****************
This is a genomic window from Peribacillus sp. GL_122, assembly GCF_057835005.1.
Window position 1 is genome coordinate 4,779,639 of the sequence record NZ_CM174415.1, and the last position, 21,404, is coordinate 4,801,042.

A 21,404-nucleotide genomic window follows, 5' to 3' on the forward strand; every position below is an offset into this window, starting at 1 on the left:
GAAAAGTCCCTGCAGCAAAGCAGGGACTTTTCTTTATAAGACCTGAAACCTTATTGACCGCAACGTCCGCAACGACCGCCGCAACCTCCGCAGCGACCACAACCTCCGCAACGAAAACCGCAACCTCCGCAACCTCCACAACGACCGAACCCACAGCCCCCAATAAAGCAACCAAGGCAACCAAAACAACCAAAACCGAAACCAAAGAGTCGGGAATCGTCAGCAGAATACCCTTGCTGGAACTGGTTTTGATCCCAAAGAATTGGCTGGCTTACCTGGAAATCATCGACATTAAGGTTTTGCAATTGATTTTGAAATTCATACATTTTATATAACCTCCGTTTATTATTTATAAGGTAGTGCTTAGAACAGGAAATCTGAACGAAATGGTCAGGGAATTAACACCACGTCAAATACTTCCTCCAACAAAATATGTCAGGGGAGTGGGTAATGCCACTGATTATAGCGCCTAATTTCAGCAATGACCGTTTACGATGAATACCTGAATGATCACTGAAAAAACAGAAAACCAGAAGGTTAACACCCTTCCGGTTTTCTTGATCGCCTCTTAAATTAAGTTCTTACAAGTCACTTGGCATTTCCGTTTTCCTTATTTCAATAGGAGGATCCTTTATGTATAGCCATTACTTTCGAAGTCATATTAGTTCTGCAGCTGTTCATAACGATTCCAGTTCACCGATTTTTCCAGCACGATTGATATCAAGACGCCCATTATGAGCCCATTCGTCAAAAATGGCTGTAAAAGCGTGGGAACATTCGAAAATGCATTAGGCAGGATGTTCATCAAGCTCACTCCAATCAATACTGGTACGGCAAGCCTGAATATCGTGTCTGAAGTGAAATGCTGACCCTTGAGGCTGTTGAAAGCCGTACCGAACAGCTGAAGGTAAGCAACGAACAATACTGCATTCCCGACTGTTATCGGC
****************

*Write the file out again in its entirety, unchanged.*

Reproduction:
This is a genomic window from Peribacillus sp. GL_122, assembly GCF_057835005.1.
Window position 1 is genome coordinate 4,779,639 of the sequence record NZ_CM174415.1, and the last position, 21,404, is coordinate 4,801,042.

A 21,404-nucleotide genomic window follows, 5' to 3' on the forward strand; every position below is an offset into this window, starting at 1 on the left:
GAAAAGTCCCTGCAGCAAAGCAGGGACTTTTCTTTATAAGACCTGAAACCTTATTGACCGCAACGTCCGCAACGACCGCCGCAACCTCCGCAGCGACCACAACCTCCGCAACGAAAACCGCAACCTCCGCAACCTCCACAACGACCGAACCCACAGCCCCCAATAAAGCAACCAAGGCAACCAAAACAACCAAAACCGAAACCAAAGAGTCGGGAATCGTCAGCAGAATACCCTTGCTGGAACTGGTTTTGATCCCAAAGAATTGGCTGGCTTACCTGGAAATCATCGACATTAAGGTTTTGCAATTGATTTTGAAATTCATACATTTTATATAACCTCCGTTTATTATTTATAAGGTAGTGCTTAGAACAGGAAATCTGAACGAAATGGTCAGGGAATTAACACCACGTCAAATACTTCCTCCAACAAAATATGTCAGGGGAGTGGGTAATGCCACTGATTATAGCGCCTAATTTCAGCAATGACCGTTTACGATGAATACCTGAATGATCACTGAAAAAACAGAAAACCAGAAGGTTAACACCCTTCCGGTTTTCTTGATCGCCTCTTAAATTAAGTTCTTACAAGTCACTTGGCATTTCCGTTTTCCTTATTTCAATAGGAGGATCCTTTATGTATAGCCATTACTTTCGAAGTCATATTAGTTCTGCAGCTGTTCATAACGATTCCAGTTCACCGATTTTTCCAGCACGATTGATATCAAGACGCCCATTATGAGCCCATTCGTCAAAAATGGCTGTAAAAGCGTGGGAACATTCGAAAATGCATTAGGCAGGATGTTCATCAAGCTCACTCCAATCAATACTGGTACGGCAAGCCTGAATATCGTGTCTGAAGTGAAATGCTGACCCTTGAGGCTGTTGAAAGCCGTACCGAACAGCTGAAGGTAAGCAACGAACAATACTGCATTCCCGACTGTTATCGGC